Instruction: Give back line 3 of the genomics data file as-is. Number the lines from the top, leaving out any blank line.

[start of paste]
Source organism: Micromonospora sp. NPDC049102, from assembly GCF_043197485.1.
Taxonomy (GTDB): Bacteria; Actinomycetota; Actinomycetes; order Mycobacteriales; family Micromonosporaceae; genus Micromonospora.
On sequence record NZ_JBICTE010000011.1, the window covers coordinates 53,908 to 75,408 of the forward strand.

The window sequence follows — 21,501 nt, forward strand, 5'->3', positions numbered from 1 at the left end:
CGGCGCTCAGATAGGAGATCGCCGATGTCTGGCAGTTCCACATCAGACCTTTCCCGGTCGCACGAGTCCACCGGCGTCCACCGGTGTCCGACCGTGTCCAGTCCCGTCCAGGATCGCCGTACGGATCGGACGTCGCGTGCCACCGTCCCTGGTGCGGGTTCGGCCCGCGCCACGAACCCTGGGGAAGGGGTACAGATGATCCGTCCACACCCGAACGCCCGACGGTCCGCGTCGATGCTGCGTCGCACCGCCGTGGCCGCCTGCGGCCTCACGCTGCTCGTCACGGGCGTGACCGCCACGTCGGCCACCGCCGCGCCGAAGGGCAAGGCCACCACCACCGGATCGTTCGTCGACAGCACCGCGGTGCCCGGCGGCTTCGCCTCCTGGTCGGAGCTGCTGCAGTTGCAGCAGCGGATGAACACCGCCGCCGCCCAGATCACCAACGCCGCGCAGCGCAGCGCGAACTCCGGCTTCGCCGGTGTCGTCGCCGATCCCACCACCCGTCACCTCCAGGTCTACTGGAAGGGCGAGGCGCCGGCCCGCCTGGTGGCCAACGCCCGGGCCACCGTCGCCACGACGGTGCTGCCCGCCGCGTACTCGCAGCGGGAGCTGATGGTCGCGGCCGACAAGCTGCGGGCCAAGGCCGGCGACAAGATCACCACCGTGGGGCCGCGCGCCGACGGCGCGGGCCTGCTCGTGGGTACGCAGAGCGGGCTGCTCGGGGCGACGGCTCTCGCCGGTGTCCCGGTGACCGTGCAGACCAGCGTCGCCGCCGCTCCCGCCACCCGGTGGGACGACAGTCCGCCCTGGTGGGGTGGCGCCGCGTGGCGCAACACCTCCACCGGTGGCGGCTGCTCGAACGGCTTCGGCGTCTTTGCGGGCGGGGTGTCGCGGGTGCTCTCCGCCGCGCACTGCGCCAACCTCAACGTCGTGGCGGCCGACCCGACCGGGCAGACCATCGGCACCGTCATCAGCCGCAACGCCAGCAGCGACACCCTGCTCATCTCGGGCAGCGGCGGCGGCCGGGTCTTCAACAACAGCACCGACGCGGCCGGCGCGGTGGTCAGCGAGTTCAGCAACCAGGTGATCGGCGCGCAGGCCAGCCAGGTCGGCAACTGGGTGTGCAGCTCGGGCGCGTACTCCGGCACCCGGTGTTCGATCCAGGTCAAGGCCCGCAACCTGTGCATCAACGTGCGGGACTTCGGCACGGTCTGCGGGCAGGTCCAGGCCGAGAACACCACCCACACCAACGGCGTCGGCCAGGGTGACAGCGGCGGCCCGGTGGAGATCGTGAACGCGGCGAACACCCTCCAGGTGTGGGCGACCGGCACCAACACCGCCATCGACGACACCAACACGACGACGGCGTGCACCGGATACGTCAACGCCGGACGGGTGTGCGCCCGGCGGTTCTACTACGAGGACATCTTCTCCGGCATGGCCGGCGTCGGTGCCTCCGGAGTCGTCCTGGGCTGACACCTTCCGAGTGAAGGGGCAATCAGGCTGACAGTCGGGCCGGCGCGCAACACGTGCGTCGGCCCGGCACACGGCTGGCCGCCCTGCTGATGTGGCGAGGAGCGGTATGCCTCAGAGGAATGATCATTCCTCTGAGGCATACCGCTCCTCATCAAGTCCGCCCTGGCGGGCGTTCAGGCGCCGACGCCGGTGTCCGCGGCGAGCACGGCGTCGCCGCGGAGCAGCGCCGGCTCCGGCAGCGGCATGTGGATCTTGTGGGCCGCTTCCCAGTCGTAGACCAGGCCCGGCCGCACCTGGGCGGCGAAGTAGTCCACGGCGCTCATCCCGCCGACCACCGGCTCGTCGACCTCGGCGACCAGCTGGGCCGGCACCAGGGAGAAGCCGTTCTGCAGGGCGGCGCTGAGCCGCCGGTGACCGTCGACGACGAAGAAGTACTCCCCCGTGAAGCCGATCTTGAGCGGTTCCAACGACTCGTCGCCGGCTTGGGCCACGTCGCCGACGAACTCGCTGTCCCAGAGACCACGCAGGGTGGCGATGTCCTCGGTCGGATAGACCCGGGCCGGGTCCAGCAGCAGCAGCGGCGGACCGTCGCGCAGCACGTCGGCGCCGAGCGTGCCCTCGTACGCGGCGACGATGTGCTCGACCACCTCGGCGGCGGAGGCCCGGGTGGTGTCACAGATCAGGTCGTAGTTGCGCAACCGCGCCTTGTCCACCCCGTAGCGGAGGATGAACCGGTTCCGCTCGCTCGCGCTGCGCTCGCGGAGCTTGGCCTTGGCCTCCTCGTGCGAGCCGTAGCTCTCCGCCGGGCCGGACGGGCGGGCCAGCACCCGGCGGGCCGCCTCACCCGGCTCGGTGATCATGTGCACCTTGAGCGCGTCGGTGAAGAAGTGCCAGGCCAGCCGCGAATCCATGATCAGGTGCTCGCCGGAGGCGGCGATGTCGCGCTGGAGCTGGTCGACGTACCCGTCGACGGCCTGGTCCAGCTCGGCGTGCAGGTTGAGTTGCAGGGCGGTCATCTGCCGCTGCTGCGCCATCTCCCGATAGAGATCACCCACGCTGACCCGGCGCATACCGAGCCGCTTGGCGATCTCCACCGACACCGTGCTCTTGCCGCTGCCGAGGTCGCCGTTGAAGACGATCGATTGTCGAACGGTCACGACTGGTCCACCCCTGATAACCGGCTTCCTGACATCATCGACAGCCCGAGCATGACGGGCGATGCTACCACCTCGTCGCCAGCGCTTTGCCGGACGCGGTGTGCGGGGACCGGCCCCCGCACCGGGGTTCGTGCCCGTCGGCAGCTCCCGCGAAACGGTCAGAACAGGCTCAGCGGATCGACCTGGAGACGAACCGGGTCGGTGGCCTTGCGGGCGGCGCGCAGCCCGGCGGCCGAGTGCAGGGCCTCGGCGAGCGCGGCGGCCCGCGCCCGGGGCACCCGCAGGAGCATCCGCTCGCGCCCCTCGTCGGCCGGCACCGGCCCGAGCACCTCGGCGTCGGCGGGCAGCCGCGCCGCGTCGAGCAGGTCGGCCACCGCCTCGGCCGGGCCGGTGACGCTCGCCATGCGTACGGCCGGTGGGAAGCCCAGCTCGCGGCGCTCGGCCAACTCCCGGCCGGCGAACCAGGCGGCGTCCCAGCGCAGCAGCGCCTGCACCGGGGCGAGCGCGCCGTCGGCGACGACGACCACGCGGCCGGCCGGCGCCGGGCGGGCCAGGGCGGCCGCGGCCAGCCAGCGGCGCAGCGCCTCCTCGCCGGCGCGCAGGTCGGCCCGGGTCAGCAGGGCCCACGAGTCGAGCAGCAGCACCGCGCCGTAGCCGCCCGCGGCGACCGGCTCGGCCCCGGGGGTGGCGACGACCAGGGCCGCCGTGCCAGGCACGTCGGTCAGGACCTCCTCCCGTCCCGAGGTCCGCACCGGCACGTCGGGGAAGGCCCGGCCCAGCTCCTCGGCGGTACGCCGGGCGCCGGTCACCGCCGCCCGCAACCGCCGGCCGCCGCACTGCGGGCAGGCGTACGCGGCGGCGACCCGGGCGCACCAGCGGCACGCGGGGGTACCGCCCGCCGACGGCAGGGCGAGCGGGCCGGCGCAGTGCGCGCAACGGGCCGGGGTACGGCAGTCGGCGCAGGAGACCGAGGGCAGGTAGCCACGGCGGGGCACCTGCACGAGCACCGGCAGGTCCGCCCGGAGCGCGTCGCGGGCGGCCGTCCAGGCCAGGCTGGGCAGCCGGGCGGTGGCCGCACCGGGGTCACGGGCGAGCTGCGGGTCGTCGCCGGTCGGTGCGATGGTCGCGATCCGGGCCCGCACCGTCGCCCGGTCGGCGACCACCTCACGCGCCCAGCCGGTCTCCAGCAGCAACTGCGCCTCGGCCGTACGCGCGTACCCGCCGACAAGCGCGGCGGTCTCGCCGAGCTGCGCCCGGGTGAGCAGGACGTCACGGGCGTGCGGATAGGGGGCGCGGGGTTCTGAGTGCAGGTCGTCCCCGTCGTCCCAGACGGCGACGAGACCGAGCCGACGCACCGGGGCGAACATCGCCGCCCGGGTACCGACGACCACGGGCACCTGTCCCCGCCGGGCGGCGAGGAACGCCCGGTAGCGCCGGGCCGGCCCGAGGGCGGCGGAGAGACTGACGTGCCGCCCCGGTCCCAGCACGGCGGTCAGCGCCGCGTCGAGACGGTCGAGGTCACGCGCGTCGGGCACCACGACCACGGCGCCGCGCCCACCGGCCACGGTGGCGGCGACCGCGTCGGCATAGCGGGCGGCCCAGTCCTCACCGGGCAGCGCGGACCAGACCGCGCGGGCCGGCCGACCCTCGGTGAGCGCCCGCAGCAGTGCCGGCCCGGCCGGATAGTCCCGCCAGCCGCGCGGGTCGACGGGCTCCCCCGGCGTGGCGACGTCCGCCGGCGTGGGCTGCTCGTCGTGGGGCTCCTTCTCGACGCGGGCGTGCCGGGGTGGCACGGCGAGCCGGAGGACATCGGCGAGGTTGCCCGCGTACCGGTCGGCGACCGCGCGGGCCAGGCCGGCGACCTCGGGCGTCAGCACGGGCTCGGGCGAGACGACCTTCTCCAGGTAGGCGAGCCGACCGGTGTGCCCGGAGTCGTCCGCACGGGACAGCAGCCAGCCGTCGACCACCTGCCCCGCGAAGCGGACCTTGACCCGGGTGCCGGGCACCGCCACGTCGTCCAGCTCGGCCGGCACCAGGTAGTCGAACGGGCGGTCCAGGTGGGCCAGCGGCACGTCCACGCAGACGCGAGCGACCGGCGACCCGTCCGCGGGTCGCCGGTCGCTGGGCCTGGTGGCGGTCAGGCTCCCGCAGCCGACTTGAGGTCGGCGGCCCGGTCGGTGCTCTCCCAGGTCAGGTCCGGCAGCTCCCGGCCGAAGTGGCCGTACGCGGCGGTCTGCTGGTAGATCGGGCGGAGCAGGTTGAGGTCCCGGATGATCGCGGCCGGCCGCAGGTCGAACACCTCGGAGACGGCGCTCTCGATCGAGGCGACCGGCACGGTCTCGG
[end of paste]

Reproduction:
On sequence record NZ_JBICTE010000011.1, the window covers coordinates 53,908 to 75,408 of the forward strand.